Archive for November, 2011

http://www.examiner.com/soccer-in-national/d1-college-soccer-jeopardy-as-ncaa-moves-to-eliminate-spring-competition

This article addresses the proposal the NCAA is making to do away with the five spring developmental matches that are currently allowed in Division I soccer.  As it stands we are facing a major shift in the development of soccer players in the United States with the introduction of the US Academy system.  Players are already giving up high school soccer and traditional club soccer for the pursuit of the being seen to sign a professional contract or consideration for a national youth team.

The NCAA should be considering moving soccer to a split season format, not decreasing the number of matches even further.  As it stands D1 schools are allowed only 20 matches in the fall championship season, and five developmental games in the spring.  These 25 matches make up one of the shortest seasons in college sports.  While our international counter parts are getting 10 months of soccer training and matches to develop top performers our kids will get a four year degree, but be limited to five months of competition and training in a structured environment.

What the NCAA is proposing is going to make it harder to sell kids on the benefits of pursuing a degree while also pursuing the dream of playing soccer at a higher level.  More kids have already given up playing high school soccer to be a part of the US Academy system.  Players in this system are already being molded to think more about pursuing a professional playing career immediately out of high school rather than pursuing an education.  For most of these players they might spend some time on a developmental club or in a lower division professional team, come out at age 20-24 without any higher education and try to figure out what to do next.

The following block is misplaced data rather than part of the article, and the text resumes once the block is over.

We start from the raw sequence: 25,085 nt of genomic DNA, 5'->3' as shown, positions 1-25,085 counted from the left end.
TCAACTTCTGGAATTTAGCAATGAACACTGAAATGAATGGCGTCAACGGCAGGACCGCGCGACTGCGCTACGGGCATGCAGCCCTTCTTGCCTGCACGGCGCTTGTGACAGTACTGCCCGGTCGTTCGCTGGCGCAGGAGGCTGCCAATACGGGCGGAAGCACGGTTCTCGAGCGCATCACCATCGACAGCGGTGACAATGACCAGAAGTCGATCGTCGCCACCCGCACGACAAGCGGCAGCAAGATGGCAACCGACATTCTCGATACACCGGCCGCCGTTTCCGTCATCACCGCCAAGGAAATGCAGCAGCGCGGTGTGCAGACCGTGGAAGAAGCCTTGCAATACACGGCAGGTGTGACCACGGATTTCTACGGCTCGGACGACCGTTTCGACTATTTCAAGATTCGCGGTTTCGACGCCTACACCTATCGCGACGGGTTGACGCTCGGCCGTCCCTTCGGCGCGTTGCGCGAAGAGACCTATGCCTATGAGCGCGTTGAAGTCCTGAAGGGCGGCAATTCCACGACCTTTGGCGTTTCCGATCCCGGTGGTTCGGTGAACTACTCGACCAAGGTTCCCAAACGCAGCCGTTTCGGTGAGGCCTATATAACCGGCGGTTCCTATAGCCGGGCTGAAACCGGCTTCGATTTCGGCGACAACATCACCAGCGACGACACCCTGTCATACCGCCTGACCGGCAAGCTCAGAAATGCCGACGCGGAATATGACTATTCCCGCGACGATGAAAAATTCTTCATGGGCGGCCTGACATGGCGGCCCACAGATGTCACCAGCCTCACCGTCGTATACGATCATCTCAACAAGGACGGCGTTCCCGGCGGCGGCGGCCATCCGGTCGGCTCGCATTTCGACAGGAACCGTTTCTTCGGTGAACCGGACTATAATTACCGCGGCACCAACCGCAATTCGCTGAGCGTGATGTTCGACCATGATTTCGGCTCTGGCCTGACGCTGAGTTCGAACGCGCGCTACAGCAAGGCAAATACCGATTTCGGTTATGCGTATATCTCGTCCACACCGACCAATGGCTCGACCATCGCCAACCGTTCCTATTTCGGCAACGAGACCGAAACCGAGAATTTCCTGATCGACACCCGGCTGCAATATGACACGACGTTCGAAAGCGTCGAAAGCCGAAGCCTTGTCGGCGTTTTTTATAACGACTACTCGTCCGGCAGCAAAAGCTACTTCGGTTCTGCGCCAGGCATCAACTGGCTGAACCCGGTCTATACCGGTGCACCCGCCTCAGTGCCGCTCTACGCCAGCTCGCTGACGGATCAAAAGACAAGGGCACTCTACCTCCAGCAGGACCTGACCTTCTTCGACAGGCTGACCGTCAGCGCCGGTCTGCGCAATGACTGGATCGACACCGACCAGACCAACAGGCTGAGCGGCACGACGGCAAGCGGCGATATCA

Instead the NCAA should be working with USSF to figure out how we can accomplish the task of developing young talent best for the professional and international game, while still promoting the importance of a college degree.  If this proposal passes (and there is already a proposal for the NCAA to decrease the number of fall matches to 18) than the other divisions and college leagues will probably follow.  Division II soccer will eliminate their dates of competition in the spring, and the NAIA will eliminate theirs as well.  Then we will see more and more kids opting to skip college and try their hand at a professional career instead.  Right now the talent pool in college soccer is still very high and considered a good source for our professional league, but with this new rule we will see college soccer become a second-class citizen to the semi-professional teams that are in and out of leagues annually.  We need to do what is best for the development of soccer and the development of productive young men and women for our society.